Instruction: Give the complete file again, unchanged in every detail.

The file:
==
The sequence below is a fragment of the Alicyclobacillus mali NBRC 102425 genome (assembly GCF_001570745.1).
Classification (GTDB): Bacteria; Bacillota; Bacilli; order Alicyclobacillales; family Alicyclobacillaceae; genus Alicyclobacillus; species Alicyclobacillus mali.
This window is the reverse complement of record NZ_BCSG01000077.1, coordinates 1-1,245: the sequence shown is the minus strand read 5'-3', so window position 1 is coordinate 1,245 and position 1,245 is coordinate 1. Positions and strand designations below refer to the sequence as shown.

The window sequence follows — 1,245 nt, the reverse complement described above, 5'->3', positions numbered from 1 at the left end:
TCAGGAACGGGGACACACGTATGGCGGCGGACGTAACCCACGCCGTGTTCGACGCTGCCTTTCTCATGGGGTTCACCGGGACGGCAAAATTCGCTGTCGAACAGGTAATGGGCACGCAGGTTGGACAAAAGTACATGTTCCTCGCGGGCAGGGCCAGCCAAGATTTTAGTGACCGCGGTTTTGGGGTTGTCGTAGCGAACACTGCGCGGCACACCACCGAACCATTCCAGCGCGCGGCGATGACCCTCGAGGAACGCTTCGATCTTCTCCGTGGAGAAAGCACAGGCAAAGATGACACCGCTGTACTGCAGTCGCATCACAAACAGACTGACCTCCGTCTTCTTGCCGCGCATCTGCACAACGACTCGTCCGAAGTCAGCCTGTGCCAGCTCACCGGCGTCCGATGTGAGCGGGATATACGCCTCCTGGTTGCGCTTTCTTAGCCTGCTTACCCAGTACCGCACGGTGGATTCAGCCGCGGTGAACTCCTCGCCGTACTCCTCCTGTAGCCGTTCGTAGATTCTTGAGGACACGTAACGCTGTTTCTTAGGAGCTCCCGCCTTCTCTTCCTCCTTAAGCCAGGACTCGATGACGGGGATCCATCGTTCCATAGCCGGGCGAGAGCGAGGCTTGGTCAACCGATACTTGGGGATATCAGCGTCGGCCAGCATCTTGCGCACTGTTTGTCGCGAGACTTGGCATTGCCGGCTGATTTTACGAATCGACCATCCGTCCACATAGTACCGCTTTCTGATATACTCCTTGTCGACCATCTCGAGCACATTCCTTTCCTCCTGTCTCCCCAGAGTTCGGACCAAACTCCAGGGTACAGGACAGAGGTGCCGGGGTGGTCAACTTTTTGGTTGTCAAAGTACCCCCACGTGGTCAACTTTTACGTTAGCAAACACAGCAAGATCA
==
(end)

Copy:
The sequence below is a fragment of the Alicyclobacillus mali NBRC 102425 genome (assembly GCF_001570745.1).
Classification (GTDB): Bacteria; Bacillota; Bacilli; order Alicyclobacillales; family Alicyclobacillaceae; genus Alicyclobacillus; species Alicyclobacillus mali.
This window is the reverse complement of record NZ_BCSG01000077.1, coordinates 1-1,245: the sequence shown is the minus strand read 5'-3', so window position 1 is coordinate 1,245 and position 1,245 is coordinate 1. Positions and strand designations below refer to the sequence as shown.

The window sequence follows — 1,245 nt, the reverse complement described above, 5'->3', positions numbered from 1 at the left end:
TCAGGAACGGGGACACACGTATGGCGGCGGACGTAACCCACGCCGTGTTCGACGCTGCCTTTCTCATGGGGTTCACCGGGACGGCAAAATTCGCTGTCGAACAGGTAATGGGCACGCAGGTTGGACAAAAGTACATGTTCCTCGCGGGCAGGGCCAGCCAAGATTTTAGTGACCGCGGTTTTGGGGTTGTCGTAGCGAACACTGCGCGGCACACCACCGAACCATTCCAGCGCGCGGCGATGACCCTCGAGGAACGCTTCGATCTTCTCCGTGGAGAAAGCACAGGCAAAGATGACACCGCTGTACTGCAGTCGCATCACAAACAGACTGACCTCCGTCTTCTTGCCGCGCATCTGCACAACGACTCGTCCGAAGTCAGCCTGTGCCAGCTCACCGGCGTCCGATGTGAGCGGGATATACGCCTCCTGGTTGCGCTTTCTTAGCCTGCTTACCCAGTACCGCACGGTGGATTCAGCCGCGGTGAACTCCTCGCCGTACTCCTCCTGTAGCCGTTCGTAGATTCTTGAGGACACGTAACGCTGTTTCTTAGGAGCTCCCGCCTTCTCTTCCTCCTTAAGCCAGGACTCGATGACGGGGATCCATCGTTCCATAGCCGGGCGAGAGCGAGGCTTGGTCAACCGATACTTGGGGATATCAGCGTCGGCCAGCATCTTGCGCACTGTTTGTCGCGAGACTTGGCATTGCCGGCTGATTTTACGAATCGACCATCCGTCCACATAGTACCGCTTTCTGATATACTCCTTGTCGACCATCTCGAGCACATTCCTTTCCTCCTGTCTCCCCAGAGTTCGGACCAAACTCCAGGGTACAGGACAGAGGTGCCGGGGTGGTCAACTTTTTGGTTGTCAAAGTACCCCCACGTGGTCAACTTTTACGTTAGCAAACACAGCAAGATCA